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Forfeiture by wrongdoing as an exception to the hearsay rule

By September 1, 2010

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New Jersey may be about to join a number of states which have adopted "forfeiture by wrongdoing" as an exception to the hearsay rule. The New Jersey Supreme Court has proposed that their state amend Rule 804(b) of the New Jersey Rules of Evidence (N.J.R.E.) to create a hearsay exception for "a statement offered against a party who has engaged, directly or indirectly, in wrongdoing that was intended to, and did, procure the unavailability of the declarant as a witness." The rule is designed to prevent a party from benefiting from intimidating a witness out of testifying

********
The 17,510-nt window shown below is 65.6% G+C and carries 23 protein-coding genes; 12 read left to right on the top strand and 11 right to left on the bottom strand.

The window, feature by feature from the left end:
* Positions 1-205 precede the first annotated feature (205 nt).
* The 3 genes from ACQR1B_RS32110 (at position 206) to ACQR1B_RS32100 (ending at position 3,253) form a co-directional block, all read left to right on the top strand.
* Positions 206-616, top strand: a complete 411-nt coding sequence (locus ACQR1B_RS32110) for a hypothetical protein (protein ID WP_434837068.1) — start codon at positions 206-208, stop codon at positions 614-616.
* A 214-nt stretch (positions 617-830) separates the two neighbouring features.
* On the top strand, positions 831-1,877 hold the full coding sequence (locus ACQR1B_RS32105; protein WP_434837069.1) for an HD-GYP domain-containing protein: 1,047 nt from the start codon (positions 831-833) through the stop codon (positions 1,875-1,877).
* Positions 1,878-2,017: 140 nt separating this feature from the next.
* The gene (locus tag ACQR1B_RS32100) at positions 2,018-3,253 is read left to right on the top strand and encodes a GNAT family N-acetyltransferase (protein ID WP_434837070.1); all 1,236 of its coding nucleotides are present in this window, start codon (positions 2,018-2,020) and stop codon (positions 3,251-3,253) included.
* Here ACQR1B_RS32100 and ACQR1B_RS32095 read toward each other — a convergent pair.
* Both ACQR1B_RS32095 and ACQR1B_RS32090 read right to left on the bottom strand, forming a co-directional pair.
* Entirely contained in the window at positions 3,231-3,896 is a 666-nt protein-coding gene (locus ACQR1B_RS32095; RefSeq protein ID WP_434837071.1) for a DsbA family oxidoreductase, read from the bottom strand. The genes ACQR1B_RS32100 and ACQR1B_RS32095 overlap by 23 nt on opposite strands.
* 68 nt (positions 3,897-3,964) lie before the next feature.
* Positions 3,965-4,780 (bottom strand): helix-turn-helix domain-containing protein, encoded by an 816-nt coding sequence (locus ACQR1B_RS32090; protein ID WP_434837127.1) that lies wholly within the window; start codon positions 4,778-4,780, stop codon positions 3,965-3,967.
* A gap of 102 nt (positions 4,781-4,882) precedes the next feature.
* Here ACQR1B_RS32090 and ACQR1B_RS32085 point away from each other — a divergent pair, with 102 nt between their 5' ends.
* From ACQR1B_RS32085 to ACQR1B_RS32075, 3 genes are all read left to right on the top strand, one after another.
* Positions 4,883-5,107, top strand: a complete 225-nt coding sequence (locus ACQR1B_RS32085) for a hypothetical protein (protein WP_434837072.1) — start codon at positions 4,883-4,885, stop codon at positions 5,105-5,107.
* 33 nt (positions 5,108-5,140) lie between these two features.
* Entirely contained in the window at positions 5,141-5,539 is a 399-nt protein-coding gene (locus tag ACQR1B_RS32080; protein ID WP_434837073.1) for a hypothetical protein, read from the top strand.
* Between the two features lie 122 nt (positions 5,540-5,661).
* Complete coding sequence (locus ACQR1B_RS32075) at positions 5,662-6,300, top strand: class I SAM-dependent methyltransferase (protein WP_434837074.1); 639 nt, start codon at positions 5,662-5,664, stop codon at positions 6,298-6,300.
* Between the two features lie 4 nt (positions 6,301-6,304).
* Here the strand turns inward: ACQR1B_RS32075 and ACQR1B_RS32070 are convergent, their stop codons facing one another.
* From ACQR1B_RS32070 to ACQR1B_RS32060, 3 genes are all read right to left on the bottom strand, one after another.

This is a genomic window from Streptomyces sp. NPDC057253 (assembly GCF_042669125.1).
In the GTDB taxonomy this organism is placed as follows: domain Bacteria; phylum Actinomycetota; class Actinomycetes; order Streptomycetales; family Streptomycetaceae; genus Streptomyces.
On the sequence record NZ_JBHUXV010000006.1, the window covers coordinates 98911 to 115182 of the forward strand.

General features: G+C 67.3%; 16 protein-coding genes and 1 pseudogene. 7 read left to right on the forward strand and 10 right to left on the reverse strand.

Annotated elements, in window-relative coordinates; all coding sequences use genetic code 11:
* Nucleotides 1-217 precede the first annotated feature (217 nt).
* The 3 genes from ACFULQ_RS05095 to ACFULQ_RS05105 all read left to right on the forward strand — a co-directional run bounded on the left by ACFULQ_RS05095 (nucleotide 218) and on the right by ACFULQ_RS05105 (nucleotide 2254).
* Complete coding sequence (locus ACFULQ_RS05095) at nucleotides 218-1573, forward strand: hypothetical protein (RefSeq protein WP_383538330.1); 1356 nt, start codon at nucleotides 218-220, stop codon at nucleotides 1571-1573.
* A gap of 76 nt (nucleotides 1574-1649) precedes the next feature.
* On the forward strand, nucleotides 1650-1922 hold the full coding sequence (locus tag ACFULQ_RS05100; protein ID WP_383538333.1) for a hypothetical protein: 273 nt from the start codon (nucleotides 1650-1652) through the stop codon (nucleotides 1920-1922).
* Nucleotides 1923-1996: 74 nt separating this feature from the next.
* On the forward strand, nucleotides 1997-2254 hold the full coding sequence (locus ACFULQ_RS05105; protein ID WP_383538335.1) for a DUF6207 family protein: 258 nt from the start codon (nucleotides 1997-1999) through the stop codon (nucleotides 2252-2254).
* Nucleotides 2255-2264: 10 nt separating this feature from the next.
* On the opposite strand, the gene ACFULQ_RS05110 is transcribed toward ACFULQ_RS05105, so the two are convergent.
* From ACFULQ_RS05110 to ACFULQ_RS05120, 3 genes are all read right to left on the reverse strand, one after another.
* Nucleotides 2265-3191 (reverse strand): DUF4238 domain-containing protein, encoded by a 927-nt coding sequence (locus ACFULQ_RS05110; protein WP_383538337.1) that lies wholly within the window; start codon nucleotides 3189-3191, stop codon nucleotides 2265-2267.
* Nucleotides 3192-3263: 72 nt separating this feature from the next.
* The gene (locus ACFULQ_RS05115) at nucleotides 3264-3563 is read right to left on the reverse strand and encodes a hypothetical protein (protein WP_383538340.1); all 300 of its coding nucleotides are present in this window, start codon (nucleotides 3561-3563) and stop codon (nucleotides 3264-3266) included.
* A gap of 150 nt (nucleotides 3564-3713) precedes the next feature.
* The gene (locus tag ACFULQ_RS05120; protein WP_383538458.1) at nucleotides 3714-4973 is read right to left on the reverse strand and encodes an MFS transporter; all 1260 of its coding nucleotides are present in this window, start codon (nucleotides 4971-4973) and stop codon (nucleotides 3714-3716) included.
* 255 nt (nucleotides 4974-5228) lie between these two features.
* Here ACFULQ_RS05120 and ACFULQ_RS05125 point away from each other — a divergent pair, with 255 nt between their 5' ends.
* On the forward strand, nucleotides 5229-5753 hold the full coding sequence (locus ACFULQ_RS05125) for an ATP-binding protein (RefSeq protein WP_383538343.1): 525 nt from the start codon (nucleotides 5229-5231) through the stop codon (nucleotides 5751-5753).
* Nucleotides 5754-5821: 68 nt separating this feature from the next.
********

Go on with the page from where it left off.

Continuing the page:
In an article called N.J. Justices to Mull Hearsay Exception for Witnesses Cowed by Threats on Law.com, David Gialanella of The Legal Intelligencer reports that more than a dozen states have already adopted a similar rule by direct amendment to their rules of procedure or through court decisions. The rule has been in effect in federal courts for more than a decade.

What is your opinion about allowing allowing hearsay evidence into trials when the witness is unavailable due to the wrongdoing of one of the parties to the litigation? What kind of burden of proof do you think the proponent of such hearsay evidence should have to meet in order to establish that the other party caused the witness to be unavailable to testify? Share your thoughts in the Comments section below, or talk about the issue more in our Forum.


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